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Wellbeing Benefits of Your Green Space


“Exposure to nature and greenery makes people healthier.”

It may not be easy with the pressures of everyday life to find time to get outside and use green spaces such as our gardens, however the benefits of doing so have been extensively studied and are certainly worthwhile. Many people spend their days in front of a computer screen, often under fluorescent lights, only to return home to relax in the glow of a television screen or smartphone. An ever-growing body of research suggests the nearby nature of our lawns and gardens aren’t just aesthetically pleasing, mere contact with the natural world improves physical and psychological health.

Here are six reasons to spend more time in your garden – your green space:

1. De-stressing Effects

Being outdoors can reduce the effects of stress on the body. The scent of flowers, pine and freshly cut grass can help you feel calm and more relaxed. It’s science - we really should stop and smell the roses!

2. Builds Up Immune System

According to some scientists, when you breathe in “phytoncides” (a chemical released into the air from plants, trees, vegetables and grasses), it increases levels of white blood cells, essential for fighting off infection and disease.

3. Eases Depression and Anxiety

The benefits extend to psychological health. It is suggested that the effects of anxiety, depression and other mental health issues can be eased when spending time in nature – especially when combined with exercise, making gardening a great therapeutic activity. One study found that green environments help to improve both self-esteem and mood. 

4. Enhances Creativity

Creativity isn’t just about things of artistic nature; it also includes problem-solving, the way you perform tasks, and how you approach challenges. Research has found that spending more time in green areas and less time with technology has boosted the performance of creative tasks by up to 50%.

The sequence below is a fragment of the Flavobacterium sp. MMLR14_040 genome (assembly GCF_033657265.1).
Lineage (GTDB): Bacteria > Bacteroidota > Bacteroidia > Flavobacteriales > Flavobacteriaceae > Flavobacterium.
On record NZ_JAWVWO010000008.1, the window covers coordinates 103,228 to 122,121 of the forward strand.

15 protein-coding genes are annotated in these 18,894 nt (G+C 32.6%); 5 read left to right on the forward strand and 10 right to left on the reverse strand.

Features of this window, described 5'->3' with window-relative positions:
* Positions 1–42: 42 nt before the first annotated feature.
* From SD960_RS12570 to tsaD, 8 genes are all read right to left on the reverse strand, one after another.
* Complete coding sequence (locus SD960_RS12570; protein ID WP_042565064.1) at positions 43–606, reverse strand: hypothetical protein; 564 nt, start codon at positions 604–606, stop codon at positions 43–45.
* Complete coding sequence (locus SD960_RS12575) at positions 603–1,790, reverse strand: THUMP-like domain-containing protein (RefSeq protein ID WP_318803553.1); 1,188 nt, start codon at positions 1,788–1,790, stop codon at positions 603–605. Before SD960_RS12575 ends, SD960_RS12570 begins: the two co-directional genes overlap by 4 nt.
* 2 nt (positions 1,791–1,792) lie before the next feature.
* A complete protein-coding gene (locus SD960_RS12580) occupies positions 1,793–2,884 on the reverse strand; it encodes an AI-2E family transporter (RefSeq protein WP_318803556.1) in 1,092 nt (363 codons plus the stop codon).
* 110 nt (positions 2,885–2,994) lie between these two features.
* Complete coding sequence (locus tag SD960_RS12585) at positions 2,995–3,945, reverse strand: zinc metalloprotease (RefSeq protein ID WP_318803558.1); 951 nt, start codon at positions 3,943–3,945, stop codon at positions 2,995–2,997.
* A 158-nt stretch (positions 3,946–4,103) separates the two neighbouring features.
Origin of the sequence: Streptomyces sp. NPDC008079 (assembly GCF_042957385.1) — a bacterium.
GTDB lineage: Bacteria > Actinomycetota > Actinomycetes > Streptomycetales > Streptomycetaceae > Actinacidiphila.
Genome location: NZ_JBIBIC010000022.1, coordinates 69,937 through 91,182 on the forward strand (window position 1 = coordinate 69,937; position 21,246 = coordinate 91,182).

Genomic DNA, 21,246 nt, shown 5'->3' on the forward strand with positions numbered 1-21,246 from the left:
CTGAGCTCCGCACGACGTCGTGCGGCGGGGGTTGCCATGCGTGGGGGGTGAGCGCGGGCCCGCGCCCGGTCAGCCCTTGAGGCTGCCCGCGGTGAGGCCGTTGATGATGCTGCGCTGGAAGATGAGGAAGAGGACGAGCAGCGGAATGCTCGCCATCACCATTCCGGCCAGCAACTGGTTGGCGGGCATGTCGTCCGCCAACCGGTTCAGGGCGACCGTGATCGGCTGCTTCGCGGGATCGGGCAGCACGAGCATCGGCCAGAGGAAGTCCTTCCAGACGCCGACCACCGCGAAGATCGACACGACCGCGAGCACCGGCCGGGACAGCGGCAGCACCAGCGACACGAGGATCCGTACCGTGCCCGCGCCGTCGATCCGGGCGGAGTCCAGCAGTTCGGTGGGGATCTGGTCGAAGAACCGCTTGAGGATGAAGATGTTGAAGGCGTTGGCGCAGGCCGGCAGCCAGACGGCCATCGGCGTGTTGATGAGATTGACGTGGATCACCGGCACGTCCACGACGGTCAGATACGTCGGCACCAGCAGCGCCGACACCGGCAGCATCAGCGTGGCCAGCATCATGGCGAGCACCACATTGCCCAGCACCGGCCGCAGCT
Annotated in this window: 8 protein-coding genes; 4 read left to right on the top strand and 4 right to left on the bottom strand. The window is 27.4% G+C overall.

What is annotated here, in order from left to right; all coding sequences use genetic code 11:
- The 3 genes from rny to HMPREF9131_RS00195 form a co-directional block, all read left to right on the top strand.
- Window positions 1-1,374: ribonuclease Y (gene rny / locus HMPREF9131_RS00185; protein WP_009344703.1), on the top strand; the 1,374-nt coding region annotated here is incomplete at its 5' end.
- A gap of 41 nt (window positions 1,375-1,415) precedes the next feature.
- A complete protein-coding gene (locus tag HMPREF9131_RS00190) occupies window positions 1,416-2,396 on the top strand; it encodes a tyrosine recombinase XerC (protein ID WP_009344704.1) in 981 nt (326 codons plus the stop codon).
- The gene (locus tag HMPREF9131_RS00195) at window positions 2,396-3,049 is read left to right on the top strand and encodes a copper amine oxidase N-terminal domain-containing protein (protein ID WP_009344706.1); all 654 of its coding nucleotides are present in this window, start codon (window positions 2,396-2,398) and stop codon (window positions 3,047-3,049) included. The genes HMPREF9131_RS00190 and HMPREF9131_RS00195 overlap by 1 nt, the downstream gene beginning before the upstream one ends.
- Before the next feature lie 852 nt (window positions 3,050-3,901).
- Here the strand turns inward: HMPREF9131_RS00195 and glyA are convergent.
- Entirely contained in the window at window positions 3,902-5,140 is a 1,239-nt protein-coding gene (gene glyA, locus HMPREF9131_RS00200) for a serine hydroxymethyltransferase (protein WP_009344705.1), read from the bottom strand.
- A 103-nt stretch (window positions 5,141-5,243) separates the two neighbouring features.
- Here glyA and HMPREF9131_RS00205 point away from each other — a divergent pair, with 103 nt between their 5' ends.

5. Improves Focus

As being in nature is restorative, leaving the office to go outside for even just a few minutes is shown to have great attention restoration effects. Further, spending only 20 minutes a day outside has shown to help improve the concentration of children who experience difficulties managing their attention – and the greener a child’s play area, the less severe the symptoms.

6. Contentment

According to psychologists, exposure to the natural world can relieve mental pressures, which in turn can help you value the more important things: this can result in feeling more content and positive, which in this high-pressured world can be really beneficial.


The science shows that it’s important to make time for ourselves in outdoor green spaces, helping us to feel refreshed and revived. Nature has a strong calming effect on the mind; spending time in the garden as we take in the air, listen to the sound of birds and pay attention to the colours and textures around us will help us live in the moment. It doesn’t matter what outdoor activities you enjoy or if you can only make a little time, the moments experienced in nature can help lift your mood and improve physical and mental wellbeing.



The Trust for Public Lands

 Department of Environmental Conservation

 US National Library of Medicine National Institutes of Health


 SAGE Journals

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